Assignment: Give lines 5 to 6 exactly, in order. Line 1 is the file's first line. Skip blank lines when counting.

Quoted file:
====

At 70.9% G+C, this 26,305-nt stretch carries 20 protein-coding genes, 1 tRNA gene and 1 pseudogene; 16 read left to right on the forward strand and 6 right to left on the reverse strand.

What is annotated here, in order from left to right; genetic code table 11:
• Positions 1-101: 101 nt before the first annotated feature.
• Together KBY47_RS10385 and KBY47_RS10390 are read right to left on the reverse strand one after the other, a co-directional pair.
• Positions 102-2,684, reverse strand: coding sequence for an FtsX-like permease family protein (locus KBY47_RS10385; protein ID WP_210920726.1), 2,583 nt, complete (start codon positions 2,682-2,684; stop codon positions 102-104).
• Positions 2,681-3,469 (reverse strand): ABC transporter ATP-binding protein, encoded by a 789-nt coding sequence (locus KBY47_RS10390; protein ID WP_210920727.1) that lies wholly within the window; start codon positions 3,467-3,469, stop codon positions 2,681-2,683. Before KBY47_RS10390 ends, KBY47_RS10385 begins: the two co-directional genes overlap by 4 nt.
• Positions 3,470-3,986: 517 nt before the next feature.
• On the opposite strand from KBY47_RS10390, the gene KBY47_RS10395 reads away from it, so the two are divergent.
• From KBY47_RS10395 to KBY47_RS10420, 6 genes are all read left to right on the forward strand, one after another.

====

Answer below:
• Positions 102-2,684, reverse strand: coding sequence for an FtsX-like permease family protein (locus KBY47_RS10385; protein ID WP_210920726.1), 2,583 nt, complete (start codon positions 2,682-2,684; stop codon positions 102-104).
• Positions 2,681-3,469 (reverse strand): ABC transporter ATP-binding protein, encoded by a 789-nt coding sequence (locus KBY47_RS10390; protein ID WP_210920727.1) that lies wholly within the window; start codon positions 3,467-3,469, stop codon positions 2,681-2,683. Before KBY47_RS10390 ends, KBY47_RS10385 begins: the two co-directional genes overlap by 4 nt.